Colonial big winner in year’s 24 math game tournament (year-end print edition)

COLONIAL SCHOOL — Whenever you think about 24 game math tournaments, Colonial School is a winner. Colonial has won the 24 game district tournament for the last four consecutive years.

Mr. Ronald Martucci, a fourth grade teacher, ran the early morning 24 club this year. All four elementary schools in the district–Colonial, Siwanoy, Prospect and Hutchinson–participate in the district tournament.

24 is a kind of math card game created by Robert Sun in 1998. He wanted to find an interesting way to teach kids number relationships. There are three different levels of cards, starting from the easiest 1 dotter–it has one dot on it–to the toughest 3-dotter level. You get four numbers on the card and your goal is to eventually achieve the number 24 using the four math operations, multiplication, division, addition and subtraction. The catch is that you can only use each number once.

Here’s an example. A card has 1, 2, 3 and 4 on it.

4 x 3 = 12

2 x 1 = 2

12 x 2 = 24

Early morning 24 club started being held this year in early January. Any fourth or fifth grader was able to join and many did enthusiastically. The school tournament held in May decided the top six students who would be participating in the district tournament. Three rounds of games were played in the school tournament. Each round a few students were eliminated.

At the end of the third round, everyone who was remaining counted up the points of all their rounds in total. This year the six who competed in the district tournament from Colonial were Aidan Resnick, Max Resnick, Thomas Shelton, Matthew Alexander, Noah Breskin and Matthew Canella. The district tournament was held in the Colonial Gym this year.

Thomas Shelton (4M) told the Colonial Times before the district tournament: “I’m a bit nervous but excited to play in the district tournament.”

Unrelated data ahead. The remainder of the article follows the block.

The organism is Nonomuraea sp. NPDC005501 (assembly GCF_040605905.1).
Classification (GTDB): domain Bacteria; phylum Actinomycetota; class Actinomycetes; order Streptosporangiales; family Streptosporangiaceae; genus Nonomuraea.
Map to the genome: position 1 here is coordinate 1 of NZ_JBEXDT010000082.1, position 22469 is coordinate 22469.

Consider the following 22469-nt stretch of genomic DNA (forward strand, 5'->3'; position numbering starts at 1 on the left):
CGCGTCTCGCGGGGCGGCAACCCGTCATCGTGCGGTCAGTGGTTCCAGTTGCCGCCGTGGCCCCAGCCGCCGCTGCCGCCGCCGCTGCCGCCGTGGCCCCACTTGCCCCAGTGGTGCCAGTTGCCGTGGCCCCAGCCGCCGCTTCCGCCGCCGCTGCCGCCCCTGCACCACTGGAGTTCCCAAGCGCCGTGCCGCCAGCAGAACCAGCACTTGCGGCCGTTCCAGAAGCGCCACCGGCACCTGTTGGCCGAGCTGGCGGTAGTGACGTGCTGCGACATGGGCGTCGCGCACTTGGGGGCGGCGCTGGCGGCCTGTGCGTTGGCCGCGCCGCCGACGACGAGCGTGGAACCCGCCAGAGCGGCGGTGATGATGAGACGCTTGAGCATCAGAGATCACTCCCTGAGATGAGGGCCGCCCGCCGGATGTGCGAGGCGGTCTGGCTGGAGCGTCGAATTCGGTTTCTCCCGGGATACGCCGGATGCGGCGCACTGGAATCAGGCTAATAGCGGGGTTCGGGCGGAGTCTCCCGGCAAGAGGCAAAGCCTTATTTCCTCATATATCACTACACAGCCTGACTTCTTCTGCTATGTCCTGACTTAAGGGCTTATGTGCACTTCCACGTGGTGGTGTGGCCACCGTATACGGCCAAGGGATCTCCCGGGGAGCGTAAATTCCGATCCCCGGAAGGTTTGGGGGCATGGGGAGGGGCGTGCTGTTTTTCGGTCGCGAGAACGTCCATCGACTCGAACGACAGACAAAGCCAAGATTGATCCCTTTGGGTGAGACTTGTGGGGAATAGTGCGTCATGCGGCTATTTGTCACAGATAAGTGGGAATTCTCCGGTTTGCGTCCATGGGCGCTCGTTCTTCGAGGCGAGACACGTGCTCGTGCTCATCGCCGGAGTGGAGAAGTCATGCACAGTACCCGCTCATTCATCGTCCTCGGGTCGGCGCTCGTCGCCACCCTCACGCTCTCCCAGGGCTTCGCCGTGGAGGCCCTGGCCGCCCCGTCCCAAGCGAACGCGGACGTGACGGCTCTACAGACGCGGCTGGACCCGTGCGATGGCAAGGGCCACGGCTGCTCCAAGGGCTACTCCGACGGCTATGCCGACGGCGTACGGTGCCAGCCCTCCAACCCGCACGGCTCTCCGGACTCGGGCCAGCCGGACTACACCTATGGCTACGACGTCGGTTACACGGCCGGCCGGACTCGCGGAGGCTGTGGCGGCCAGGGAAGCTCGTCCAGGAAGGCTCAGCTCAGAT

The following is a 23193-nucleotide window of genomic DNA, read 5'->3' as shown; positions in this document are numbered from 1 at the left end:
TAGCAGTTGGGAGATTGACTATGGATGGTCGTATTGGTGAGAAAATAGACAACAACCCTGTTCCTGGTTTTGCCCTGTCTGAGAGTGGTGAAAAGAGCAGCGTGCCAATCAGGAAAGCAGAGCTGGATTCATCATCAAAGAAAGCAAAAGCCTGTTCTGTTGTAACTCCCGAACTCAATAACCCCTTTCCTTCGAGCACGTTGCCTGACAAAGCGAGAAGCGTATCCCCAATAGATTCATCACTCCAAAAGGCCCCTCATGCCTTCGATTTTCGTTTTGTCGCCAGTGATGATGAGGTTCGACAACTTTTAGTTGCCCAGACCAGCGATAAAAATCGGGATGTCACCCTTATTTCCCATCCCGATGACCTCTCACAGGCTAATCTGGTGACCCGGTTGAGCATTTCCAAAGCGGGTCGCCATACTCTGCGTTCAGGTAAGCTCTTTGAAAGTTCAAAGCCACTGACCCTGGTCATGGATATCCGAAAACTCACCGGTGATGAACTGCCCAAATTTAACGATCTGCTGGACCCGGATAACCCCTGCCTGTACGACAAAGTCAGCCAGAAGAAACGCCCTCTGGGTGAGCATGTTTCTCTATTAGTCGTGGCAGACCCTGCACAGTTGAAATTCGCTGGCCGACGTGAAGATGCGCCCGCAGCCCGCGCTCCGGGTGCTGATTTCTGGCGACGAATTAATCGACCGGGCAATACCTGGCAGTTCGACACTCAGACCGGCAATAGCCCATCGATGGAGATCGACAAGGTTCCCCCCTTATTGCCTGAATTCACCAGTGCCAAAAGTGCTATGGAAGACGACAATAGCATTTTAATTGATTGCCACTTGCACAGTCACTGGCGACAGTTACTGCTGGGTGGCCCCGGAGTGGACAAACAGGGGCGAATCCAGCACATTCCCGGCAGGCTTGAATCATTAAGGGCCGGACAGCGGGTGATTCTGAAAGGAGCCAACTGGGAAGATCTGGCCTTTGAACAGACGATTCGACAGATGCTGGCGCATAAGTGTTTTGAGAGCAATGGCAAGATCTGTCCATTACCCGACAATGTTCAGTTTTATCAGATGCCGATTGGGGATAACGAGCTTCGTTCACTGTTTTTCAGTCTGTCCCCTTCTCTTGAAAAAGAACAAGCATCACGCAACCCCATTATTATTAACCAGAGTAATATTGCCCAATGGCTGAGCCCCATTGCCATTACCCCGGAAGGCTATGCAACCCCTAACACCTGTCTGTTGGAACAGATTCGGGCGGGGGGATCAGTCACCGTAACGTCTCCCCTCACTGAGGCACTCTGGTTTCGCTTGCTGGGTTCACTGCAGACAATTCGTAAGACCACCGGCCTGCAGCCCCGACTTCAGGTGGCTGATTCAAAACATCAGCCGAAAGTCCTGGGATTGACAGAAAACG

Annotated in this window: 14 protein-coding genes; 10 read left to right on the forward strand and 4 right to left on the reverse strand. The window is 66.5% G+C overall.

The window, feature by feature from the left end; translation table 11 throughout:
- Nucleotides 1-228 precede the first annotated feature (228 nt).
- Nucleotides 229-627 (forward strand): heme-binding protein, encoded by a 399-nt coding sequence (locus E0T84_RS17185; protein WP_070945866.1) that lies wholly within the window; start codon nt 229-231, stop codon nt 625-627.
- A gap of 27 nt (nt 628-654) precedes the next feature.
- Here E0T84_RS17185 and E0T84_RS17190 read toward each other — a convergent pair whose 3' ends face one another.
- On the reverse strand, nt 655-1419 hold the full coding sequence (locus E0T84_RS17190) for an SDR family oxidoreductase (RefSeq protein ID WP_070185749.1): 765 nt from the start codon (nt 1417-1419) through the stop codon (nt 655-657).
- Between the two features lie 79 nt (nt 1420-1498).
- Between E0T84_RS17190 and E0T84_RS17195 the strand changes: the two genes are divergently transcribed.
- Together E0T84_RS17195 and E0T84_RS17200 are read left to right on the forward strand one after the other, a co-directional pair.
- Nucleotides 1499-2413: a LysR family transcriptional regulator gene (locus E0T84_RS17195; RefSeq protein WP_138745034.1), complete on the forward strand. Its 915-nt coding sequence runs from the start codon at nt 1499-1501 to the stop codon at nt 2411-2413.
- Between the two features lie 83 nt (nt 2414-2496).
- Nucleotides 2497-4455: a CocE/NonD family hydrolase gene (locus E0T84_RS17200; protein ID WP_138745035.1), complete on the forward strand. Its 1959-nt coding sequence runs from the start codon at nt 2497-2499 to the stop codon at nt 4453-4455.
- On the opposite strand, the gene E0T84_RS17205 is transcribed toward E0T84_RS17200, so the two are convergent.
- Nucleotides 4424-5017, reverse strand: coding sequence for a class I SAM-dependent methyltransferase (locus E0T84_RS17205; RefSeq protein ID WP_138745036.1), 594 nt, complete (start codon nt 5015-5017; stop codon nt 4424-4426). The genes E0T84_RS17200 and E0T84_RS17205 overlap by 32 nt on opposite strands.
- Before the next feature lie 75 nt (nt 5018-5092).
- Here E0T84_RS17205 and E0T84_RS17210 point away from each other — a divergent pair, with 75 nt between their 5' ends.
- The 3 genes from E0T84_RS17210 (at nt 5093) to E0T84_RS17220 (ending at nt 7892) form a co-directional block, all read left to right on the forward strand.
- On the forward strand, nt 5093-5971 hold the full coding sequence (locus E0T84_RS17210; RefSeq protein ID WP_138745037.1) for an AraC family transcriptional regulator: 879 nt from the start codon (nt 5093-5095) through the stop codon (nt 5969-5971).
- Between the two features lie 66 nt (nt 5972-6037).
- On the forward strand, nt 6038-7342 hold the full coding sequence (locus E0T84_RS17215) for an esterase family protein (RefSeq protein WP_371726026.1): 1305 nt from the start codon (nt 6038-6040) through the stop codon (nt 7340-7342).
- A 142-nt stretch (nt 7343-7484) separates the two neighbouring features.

Aidan Resnick won the district championship for Colonial this year. This was the second year he took the top spot. Aidan received a plaque that represents his victory along with a trophy which is placed in the school. Another proud achievement for Colonial was the top four positions in the district tournament were held by the Colonial students.

Sean Diaz-McCarthy (4M) said, “I am looking forward to 24 next year because it’s fun and enjoyable and it helps me do better in school. It was nice to watch the competition because it was good to see a competition that wasn’t a physical sport but a mind game.”

When asked how he felt about being in the top four, Thomas Shelton told the Colonial Times, “I’m a little sad I wasn’t the 24 game champion, but fourth place is still pretty good, and it wasn’t really expected for me to become the champion because I was against Max and Aidan Resnick.”

Mr. Martucci has been interested in math his whole life. “I always loved math as a child because I loved definite answers,” he said. “I came up with the idea and became the 24 club advisor. It was enjoyable, and I realized it was helpful for kids in improving their math skills. I am proud of all the kids in the 24 club, especially the kids who were finalists.”

Robert Sun invented the 24 game and his company Suntex International Inc. creates ways to teach kids math.

According to the Suntex website, in 1988 “Sun embarked on a journey to teach children the relationship between numbers through a game. The result of his efforts was the 24 game, a unique mathematics teaching tool that has proven to successfully engage students in grades one through nine from diverse economic and social backgrounds.”

“I wanted to demonstrate that mathematics can be powerful, engaging and fascinating,” said Sun on the website. “Knowing the answer is always 24 alleviates a classic brand of math anxiety–getting the right answer–and instead puts the emphasis on the process and patterns, what I like to call ‘the method behind the math.’ Our goal is to use the innovative 24 game as a tool to make math appealing, accessible and fun–thereby helping students to excel in math, science and related fields.”

“As a logical step toward that goal, Suntex created 24 Challenge Math Program competition–or ‘tournaments’ as they came to be know–based on the 24 game,” added the website. “Tournaments activate entire communities and involve parents and families in the goal to raise mathematics achievement among students.”

Colonial’s own champ, Aidan Resnick, said, “I am happy that I was named the 24 champion, especially that it’s my second year winning in a row. I think I did better this year than last year because this tournament I came with more confidence than before, and I think that really helped me this year.”

“I am very excited about it because it’s a very good accomplishment for Colonial School,” said Principal Tonya Wilson.

This story appeared in the June print edition of the Colonial Times.